St. John Watch By VIPD Commissioner Elton Lewis

0
153

Looking Back—A Simpler More Respectful Time
In this week’s article, I thought it would be interesting to look back to the so-called “old days” of law enforcement, which I consider the true essence or beginning of Community Oriented Policing. Policing was very different from today: pay was less, there was hardly any equipment, and although there was horse patrol, patrol was mostly done on foot. The police were disciplined, mature, and most had a great work ethic and attitude.

Policing was also different because everyone in the community knew each other. We knew each other’s children and relatives, and we disciplined each other’s children and looked out for each other. We were God-fearing people who worshiped with our families every Sunday. We were compassionate, respected the property of others and cherished each other’s lives and friendships more. It seems that we’re all so busy today that we have lost that special essence of caring that was so integral to our framework.

Communities were organized with traditional values. Education of children was based on those values. Good behavior was apparent in almost every member of the community. Families lived according to traditional values and it was normal to watch out for each other. People did not resort so frequently to violence. Old people were considered as the teachers of the traditions. Honor and respect were given to police; and so, we had great prestige in the society. Young people acquired moral and traditional values; moral, spiritual, and traditional teaching was learned by young people. And the Virgin Islands Police were integral to that value system.

The Organic Act of 1936 divided the USVI in two municipalities, namely, the municipality of St. Croix and St. Thomas/St. John, with its own separate and distinct legal entity and power. 1936 found an eager, young municipality caught up in a whirlwind of growth and just beginning to experience a growing population. Even though the departments were independent of each other with separate budgets and leadership, they shared common goals, common core values and objectives. There was a true sense of what is now called Neighborhood Watch and Project Safe Neighborhoods with 100 percent participation. Today the Virgin Islands Police Department would like to promote and facilitate building these two initiatives to the same passion and commitment experienced in the past. Back then, it was just part of every day life and catchy tag lines were not necessary to motivate people to join.

Among the duties of the police officers back then were: the issuing of special dance licenses, bounty payments for mongooses, permits for the purchasing of poisons, registering and licensing dogs, guarding at public dances and entertainments, and checking passengers from planes and vessels to enforce infectious disease ordinances.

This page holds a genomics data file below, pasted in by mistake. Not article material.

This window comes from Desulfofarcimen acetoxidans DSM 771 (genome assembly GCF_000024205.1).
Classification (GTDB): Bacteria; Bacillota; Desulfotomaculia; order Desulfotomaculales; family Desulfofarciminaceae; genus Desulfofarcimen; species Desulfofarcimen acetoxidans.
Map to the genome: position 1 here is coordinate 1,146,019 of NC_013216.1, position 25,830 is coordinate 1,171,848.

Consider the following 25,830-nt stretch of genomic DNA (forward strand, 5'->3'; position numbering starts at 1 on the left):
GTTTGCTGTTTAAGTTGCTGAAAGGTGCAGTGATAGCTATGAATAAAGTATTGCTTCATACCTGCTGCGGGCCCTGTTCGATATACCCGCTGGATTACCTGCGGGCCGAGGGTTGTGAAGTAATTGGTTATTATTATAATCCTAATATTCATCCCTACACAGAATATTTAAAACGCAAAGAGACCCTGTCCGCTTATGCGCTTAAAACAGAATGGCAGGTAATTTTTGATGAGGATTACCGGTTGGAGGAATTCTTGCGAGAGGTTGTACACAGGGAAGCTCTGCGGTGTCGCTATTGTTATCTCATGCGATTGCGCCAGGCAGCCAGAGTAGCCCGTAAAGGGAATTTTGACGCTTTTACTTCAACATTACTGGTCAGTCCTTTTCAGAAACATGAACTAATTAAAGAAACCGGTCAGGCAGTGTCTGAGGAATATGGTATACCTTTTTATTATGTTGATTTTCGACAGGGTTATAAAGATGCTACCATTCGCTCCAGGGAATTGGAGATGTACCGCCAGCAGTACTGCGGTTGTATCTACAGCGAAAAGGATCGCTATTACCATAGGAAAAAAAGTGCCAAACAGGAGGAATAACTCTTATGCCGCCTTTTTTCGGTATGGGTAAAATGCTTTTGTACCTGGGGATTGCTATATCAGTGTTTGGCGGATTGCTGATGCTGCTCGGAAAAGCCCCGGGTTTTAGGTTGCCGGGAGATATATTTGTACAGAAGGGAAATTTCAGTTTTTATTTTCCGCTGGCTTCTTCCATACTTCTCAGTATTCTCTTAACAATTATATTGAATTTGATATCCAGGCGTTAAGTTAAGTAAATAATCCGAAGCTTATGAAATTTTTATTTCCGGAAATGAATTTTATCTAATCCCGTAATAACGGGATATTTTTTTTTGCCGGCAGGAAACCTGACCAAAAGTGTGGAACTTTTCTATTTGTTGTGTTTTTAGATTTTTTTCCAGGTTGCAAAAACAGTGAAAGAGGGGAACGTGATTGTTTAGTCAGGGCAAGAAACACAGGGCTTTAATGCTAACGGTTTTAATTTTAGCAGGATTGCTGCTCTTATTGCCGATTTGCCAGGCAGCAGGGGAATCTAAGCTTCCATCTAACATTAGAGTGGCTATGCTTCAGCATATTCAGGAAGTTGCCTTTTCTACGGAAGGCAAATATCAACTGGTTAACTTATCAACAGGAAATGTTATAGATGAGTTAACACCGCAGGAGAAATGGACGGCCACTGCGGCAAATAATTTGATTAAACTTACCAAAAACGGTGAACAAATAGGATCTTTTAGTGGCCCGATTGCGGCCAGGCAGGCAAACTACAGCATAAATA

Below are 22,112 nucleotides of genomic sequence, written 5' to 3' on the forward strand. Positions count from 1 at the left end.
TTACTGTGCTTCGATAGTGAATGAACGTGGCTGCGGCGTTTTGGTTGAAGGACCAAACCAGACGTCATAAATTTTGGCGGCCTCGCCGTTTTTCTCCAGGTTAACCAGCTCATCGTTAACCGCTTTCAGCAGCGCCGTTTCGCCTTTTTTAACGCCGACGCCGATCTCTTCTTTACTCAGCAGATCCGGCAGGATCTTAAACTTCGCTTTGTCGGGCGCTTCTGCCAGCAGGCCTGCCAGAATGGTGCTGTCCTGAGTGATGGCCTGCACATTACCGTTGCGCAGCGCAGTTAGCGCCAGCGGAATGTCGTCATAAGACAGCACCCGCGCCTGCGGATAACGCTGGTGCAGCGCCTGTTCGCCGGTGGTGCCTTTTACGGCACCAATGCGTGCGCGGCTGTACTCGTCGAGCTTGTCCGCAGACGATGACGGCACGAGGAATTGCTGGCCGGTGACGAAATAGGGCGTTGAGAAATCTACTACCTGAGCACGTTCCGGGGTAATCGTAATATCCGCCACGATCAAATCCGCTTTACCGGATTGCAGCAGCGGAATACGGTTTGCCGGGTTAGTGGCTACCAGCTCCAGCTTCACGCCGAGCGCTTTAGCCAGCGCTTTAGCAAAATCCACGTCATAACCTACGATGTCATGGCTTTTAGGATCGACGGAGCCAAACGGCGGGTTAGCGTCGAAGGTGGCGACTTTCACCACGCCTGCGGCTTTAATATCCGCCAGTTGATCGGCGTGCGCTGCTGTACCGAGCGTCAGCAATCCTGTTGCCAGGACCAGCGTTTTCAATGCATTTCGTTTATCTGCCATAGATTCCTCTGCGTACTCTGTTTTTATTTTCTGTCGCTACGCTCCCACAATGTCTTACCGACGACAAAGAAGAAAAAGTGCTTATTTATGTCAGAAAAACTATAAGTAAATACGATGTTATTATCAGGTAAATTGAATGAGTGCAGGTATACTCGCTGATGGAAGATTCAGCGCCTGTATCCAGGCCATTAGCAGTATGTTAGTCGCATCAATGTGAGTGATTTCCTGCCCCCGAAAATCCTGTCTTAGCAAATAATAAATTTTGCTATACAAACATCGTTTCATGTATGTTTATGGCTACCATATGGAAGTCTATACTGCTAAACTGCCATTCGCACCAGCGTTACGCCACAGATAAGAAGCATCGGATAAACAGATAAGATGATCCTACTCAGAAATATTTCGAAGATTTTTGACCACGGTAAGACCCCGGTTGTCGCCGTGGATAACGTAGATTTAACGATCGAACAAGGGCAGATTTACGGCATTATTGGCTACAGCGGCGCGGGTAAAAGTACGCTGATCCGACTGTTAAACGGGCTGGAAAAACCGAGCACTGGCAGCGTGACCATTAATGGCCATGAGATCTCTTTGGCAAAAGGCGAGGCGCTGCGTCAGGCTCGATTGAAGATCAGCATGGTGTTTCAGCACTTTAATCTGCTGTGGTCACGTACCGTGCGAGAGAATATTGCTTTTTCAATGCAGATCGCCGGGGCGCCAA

I remember growing up on St. Croix where a patrolman only had to look at you, or tap his baton on the wall, and me and my buddies were all about “yes sir, no sir” and off and running for home. Police were a symbol of respect, and experienced it, in those days or Patrolman Edwards would tell your parents that you misbehaved. Life and policing seemed so much simpler, more respectful and service oriented. The Municipality Police Force was established by the Colonial Council for St. Croix. The director’s starting salary was $12,000, District $7,500; and a patrolman $3,000 per year.

Even though in the “old days” there were not machines and advanced technology, the Virgin Islands flourished. Work was considered as a value in the community. People were hard-workers. Mutual help was apparent in the territory, particularly through the family.

In short, traditional values played fundamental roles in the Virgin Islands. Today, technology and popular American culture powerfully influence our society and have created conflict with our traditional values. But they have also widened our vision and understanding of the world. Nowadays, used constructively, positively, and selectively, I hope that the traditional values and modern will cease to be antagonistic and actually become partners.

After decades of assault upon what made the Virgin Islands great, upon supposedly obsolete values, what have we reaped, what have we created, what do we have? What we have, in the opinion of many, is crime, drugs, illegitimacy, abortion, the abdication of duty, respect and responsibility to community, and the abandonment of traditional values. What we have, in my opinion, is opportunity. I believe the VIPD and the territory are primed for a higher quality of police service and a higher quality of life.

And after the virtual reduction of the traditional values I’ve mentioned, the rock upon which this territory was founded, I am saying it does take a village—that is, the collective, and thus, the territory—to raise a better Virgin Islands, a better VIPD. May the spirit and dedication to public service of generations past reflect in all the generations to come.